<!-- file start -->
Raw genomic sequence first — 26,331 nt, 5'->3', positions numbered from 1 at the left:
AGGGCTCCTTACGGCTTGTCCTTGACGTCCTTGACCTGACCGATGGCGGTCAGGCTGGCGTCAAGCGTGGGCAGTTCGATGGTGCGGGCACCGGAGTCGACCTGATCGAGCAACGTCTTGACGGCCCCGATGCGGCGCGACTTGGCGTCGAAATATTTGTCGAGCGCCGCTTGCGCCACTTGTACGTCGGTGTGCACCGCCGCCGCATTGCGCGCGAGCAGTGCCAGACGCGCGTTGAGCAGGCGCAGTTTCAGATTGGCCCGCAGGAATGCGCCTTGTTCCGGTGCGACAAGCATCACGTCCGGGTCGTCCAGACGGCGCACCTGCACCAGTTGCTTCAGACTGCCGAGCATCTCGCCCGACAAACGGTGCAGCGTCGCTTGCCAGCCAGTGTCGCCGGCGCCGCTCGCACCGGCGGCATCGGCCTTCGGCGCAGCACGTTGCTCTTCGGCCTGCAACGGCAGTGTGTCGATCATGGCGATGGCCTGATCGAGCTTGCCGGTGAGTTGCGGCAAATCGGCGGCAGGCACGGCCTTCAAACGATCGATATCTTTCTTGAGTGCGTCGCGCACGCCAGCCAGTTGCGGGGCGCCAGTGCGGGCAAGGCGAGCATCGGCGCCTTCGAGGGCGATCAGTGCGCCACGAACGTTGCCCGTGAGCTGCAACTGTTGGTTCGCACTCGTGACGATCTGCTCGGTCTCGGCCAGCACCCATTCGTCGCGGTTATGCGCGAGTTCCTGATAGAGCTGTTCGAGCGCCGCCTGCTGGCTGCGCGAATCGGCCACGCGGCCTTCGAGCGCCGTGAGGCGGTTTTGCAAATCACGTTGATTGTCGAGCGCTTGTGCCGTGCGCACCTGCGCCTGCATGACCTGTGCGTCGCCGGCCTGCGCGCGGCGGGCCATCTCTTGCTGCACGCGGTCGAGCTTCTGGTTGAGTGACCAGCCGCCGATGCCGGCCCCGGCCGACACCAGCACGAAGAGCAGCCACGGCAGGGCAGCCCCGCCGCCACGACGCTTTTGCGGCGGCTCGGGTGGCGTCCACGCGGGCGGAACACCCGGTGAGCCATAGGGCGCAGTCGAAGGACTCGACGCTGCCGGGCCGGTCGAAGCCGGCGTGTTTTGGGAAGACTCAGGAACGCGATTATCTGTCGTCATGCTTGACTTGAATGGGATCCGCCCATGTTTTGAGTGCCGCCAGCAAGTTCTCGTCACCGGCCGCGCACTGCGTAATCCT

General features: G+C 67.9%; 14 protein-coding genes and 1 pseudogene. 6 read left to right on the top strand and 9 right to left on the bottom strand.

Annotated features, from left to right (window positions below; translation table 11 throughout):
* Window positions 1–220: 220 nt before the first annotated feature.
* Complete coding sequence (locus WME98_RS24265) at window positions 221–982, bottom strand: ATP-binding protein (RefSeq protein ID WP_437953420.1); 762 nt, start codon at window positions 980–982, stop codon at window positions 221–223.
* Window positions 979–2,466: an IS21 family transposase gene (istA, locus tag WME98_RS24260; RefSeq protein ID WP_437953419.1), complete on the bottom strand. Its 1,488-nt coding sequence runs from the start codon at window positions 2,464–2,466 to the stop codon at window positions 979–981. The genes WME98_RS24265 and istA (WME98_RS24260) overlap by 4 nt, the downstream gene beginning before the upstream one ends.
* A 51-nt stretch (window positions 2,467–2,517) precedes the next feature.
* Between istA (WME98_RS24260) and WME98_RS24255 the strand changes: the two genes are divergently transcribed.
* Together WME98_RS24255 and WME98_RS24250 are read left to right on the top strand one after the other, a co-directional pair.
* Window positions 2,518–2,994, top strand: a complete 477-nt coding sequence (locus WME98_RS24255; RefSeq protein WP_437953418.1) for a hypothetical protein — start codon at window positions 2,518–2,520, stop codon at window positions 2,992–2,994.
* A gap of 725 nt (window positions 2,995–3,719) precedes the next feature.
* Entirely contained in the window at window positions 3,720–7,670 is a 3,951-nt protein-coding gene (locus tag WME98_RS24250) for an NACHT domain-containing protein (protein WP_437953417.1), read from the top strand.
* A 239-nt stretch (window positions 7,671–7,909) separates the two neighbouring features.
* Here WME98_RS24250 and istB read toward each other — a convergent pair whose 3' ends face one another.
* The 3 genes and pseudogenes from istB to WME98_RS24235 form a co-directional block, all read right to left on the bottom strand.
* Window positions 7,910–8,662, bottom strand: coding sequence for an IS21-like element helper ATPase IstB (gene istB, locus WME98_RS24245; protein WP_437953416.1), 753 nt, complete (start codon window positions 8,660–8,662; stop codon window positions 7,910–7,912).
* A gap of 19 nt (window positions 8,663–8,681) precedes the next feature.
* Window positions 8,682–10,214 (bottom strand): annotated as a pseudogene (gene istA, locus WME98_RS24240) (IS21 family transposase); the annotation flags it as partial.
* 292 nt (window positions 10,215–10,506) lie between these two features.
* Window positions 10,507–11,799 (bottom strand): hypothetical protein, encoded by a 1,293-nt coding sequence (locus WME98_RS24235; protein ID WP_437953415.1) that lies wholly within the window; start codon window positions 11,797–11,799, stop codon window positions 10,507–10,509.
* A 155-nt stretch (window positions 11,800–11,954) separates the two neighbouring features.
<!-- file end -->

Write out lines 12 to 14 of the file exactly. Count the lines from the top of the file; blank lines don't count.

* A gap of 725 nt (window positions 2,995–3,719) precedes the next feature.
* Entirely contained in the window at window positions 3,720–7,670 is a 3,951-nt protein-coding gene (locus tag WME98_RS24250) for an NACHT domain-containing protein (protein WP_437953417.1), read from the top strand.
* A 239-nt stretch (window positions 7,671–7,909) separates the two neighbouring features.